PIC32MX Shadow Register Set

Last modified by Microchip on 2023/11/09 09:00

The PIC32 processor implements one or more copies of the General Purpose Registers (GPR) for use by high-priority interrupts. The extra banks of registers are known as shadow register sets. When a high-priority interrupt occurs, the processor automatically switches to a shadow register set without software intervention. This reduces overhead in the interrupt handler and reduces effective latency.

Interrupt Latency Reduction

The shadow register sets are controlled by registers located in the System Coprocessor (CP0) as well as the interrupt controller hardware located outside of the CPU core.

​PIC32MX application software is responsible for enabling use of the shadow register set via appropriate definition of the ISR handler function, as described here.

​PIC32MX795F512L implements 1 shadow register set. Please refer to the device data sheet for information as to how many shadow register sets are available in your device.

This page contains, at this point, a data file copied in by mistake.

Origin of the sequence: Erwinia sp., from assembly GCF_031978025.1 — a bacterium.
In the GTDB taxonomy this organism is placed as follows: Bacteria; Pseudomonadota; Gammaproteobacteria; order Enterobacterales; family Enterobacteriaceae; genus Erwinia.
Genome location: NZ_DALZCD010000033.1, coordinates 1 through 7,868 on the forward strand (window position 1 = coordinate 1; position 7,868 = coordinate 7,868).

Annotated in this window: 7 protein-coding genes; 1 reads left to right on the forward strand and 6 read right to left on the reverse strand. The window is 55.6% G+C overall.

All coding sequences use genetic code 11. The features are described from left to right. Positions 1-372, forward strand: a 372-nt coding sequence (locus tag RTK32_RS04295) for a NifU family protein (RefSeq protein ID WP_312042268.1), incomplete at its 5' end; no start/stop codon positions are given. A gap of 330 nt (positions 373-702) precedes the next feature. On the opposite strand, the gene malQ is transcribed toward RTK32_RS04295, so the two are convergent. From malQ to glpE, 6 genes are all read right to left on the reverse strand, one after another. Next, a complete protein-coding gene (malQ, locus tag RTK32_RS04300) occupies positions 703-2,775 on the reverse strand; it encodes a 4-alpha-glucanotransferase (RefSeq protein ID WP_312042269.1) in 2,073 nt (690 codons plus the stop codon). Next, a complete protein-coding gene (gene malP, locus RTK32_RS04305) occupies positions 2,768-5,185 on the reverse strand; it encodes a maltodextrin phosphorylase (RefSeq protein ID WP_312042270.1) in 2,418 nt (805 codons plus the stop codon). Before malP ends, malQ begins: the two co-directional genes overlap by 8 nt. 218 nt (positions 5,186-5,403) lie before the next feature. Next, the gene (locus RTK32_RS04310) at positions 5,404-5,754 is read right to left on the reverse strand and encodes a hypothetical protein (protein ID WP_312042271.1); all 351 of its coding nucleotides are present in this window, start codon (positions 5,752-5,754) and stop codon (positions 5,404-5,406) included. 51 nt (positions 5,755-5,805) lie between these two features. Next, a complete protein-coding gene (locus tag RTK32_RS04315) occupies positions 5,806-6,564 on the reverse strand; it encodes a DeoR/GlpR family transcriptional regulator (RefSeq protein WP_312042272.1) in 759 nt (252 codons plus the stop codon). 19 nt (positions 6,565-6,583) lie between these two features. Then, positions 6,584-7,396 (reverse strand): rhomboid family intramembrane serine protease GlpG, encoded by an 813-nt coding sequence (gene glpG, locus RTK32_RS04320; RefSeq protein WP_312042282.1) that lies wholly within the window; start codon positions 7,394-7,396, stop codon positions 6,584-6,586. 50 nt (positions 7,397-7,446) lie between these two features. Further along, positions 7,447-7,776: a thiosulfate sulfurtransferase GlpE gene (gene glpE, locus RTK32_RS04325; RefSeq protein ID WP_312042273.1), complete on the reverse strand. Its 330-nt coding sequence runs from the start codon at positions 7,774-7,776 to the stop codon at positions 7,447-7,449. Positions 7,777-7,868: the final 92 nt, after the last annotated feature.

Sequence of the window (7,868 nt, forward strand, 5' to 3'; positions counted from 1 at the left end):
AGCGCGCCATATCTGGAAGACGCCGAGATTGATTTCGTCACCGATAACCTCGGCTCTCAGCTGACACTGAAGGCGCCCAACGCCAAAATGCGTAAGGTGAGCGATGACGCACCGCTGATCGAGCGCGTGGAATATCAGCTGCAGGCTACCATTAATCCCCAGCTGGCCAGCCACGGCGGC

​PIC32MX application software must take care not to define more than 1 ISR handler as using the shadow register set.

​PIC32MX1xx/2xx/530/550/570 devices do not implement a shadow register set.

Basic Operation

An interrupt exception request is decoded by the interrupt controller. The vector number, requested priority level and shadow register set numbers are provided to the CPU core as shown below:

PIC32MX Shadow Register Structure

The shadow register set number is then written to the SRSCtlEICSS bit-field, which is used to select the "current shadow set" for the interrupt.

The MIPS32® M4K® core then uses this information to perform the following:

  • The current GPR Bank ID is copied into the SRSCtlPSS field of the SRSCtl register. This is the Previous Shadow Set (PSS) ID to be recovered later when the interrupt exception request is completed.
  • The GPR set ID pulled from SRSCtlEICSS is copied into the SRSCtlCSS field of the SRSCtl register. This now specifies the Current Shadow Set (CSS).
  • Execution of the interrupt exception handler proceeds to completion, and an IRET instruction is executed.
  • The core then copies the values from the SRSCtlPSS bit field into the SRSCtlCSS bit field and execution resumes from the point at which the interrupt exception was issued.